Fiction books make you feel a surreal existence of the characters and the secret desire to be like them inculcates. However, there are some books that transcend the traditional boundaries of the realms of such genre? One such book is “My Beloved’s MBA Plans”.
It is highly likely that a reader at his/her first glance at the title may miss out the “ ‘s” after “Beloved” and it may seem like another run-of-the-mill publication that caters to the million-dollar MBA dream of the middle-class Indian students –.Let me clarify, this book is not the same. Watch for “ ‘s”. Although, it depicts the MBA life in some subtle ways, it cannot be considered of the same ilk as other MBA books since its primary objective is not to tell you about –
– Whether to do an MBA?
– How to get into an MBA program?
– What to do while you are in a B-School?
– What not to do @ IIM or One night at IIM or about some points or grades?
It doesn’t answer any of these questions However, in some instances; you may find it helpful to answer the first question. Nonetheless, my point is that the book is one of its kinds.
R: What the heck?
R: I get that the book is different. So what?
A: Man, these days it is all about of blue-ocean strategy, standing out of the crowd, being different, etc.
Oops! Sorry, these are MBA jargons.
The good part is that you won’t encounter any such jargons in the book. It is lucid, simple, and written for people like us.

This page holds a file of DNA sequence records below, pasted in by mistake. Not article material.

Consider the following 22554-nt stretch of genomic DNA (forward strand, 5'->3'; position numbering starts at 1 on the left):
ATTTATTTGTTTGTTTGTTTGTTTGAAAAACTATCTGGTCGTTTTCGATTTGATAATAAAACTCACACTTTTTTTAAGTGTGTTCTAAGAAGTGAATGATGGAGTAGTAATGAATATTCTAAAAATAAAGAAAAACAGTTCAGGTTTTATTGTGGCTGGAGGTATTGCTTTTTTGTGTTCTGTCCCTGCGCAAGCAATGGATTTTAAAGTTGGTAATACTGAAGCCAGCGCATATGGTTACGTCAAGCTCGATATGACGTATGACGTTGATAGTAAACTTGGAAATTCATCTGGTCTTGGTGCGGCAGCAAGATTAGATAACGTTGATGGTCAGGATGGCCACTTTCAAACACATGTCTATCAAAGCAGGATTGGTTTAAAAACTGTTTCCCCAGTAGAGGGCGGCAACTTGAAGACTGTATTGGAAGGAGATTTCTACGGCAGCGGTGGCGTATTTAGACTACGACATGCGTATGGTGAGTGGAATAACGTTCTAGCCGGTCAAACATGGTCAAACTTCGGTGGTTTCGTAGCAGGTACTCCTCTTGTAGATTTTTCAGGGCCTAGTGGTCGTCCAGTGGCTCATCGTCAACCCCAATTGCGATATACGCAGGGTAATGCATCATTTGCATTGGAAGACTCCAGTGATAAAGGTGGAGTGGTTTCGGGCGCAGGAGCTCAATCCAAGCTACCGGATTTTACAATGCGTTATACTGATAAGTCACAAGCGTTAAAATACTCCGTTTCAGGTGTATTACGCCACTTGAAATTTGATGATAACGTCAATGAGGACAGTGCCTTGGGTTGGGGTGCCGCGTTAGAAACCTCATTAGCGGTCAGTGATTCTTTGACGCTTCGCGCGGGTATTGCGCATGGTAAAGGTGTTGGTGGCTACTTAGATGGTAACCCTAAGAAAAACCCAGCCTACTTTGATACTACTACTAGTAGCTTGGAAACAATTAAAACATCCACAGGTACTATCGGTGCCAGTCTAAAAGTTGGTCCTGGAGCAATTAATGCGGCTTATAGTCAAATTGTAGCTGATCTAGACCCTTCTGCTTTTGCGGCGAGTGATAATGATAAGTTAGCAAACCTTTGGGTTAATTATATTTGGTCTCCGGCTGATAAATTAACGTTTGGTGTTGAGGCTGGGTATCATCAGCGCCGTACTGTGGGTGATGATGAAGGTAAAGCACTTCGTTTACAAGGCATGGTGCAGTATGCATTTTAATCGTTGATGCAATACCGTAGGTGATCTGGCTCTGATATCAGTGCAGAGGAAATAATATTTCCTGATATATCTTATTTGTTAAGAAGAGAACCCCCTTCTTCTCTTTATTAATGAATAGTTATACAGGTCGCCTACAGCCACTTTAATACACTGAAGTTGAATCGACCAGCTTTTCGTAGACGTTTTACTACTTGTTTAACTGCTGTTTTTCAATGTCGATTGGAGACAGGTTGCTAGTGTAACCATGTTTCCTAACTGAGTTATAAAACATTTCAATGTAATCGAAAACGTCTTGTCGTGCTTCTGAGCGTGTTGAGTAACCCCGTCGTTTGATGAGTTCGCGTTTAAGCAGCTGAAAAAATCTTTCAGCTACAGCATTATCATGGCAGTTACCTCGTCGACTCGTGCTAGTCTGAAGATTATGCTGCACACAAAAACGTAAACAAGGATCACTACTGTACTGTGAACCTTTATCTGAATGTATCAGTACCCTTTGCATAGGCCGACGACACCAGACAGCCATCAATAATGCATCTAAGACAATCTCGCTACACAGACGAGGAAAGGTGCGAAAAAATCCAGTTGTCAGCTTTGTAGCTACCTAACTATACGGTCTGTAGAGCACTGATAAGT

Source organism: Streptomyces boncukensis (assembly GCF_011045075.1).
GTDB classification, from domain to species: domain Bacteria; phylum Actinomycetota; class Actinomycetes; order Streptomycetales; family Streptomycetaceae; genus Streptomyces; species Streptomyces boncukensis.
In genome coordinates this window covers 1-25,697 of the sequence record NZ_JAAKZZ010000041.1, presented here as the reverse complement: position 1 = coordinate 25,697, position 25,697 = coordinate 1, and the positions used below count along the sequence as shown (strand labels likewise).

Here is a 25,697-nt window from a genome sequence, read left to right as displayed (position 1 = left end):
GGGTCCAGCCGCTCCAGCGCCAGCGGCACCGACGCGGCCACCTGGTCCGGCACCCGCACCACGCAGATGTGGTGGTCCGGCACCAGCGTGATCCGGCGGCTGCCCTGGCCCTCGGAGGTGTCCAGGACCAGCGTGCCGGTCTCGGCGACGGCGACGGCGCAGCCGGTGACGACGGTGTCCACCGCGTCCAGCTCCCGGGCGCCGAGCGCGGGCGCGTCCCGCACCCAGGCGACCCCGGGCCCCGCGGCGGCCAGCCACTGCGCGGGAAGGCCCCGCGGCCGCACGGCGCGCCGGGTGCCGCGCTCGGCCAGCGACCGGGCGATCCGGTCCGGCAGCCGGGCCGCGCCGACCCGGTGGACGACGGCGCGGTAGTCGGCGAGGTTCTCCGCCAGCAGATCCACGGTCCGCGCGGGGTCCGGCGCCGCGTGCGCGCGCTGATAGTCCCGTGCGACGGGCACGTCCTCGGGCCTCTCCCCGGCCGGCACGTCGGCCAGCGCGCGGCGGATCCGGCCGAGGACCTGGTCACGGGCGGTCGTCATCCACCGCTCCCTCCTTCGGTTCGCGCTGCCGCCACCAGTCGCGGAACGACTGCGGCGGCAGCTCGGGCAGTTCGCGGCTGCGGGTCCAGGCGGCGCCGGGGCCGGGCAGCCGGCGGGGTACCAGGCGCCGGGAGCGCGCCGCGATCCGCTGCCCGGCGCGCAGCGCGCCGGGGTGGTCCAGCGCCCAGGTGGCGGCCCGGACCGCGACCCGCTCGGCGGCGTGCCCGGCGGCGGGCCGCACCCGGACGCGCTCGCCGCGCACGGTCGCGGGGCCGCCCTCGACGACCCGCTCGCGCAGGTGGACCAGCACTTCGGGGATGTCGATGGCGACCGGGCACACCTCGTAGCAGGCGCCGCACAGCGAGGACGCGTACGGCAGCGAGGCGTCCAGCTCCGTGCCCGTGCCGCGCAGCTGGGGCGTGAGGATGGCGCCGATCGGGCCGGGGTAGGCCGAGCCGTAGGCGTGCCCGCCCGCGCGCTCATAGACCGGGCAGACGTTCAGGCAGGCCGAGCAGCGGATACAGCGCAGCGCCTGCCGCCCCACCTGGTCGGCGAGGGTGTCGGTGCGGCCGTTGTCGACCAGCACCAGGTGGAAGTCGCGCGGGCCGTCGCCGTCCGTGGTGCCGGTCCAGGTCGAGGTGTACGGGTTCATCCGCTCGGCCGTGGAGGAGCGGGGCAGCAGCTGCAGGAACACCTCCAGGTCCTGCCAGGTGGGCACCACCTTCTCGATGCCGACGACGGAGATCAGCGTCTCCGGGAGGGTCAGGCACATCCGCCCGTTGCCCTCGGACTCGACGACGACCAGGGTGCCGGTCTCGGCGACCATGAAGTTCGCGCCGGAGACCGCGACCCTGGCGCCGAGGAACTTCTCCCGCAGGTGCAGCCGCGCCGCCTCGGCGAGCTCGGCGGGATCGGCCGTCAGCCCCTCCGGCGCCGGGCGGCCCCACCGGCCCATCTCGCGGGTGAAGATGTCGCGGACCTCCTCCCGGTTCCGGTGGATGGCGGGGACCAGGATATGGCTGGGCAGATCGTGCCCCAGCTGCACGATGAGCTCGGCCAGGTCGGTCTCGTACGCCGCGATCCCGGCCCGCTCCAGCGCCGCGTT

R: Wait! Wait! Wait! You have told me so many things, but I want to know one simple thing – what is this book about?
A: For that you have to read the book.
R: I will, but at least give me some hints.
A: Ok! Fine
There is a different species of MBA graduates who have started coming up in the market these days – the 1yr-MBA grads. These are people with certain years of managerial experience and with one-year full time MBA from the likes of IIMs, XLRIs and ISBs. As these courses have more of senior executives, many of the students in these courses are married. This book captures the story of the journeys of those students, the dilemmas they face in the pursuit of MBA and the hardships their spouse and family face as they get MBA’ed. The book perfectly captures those intricate emotions involved right from the initial decision making to the completion of the course and at times even beyond. Written in an interview style, it doesn’t include unnecessary rumblings (read “gyaan”) by the author, and hence engages the reader throughout.
For all those (especially the married ones) who are in the midst of that million-dollar decision – whether or not to do an MBA? – You cannot afford to miss this one.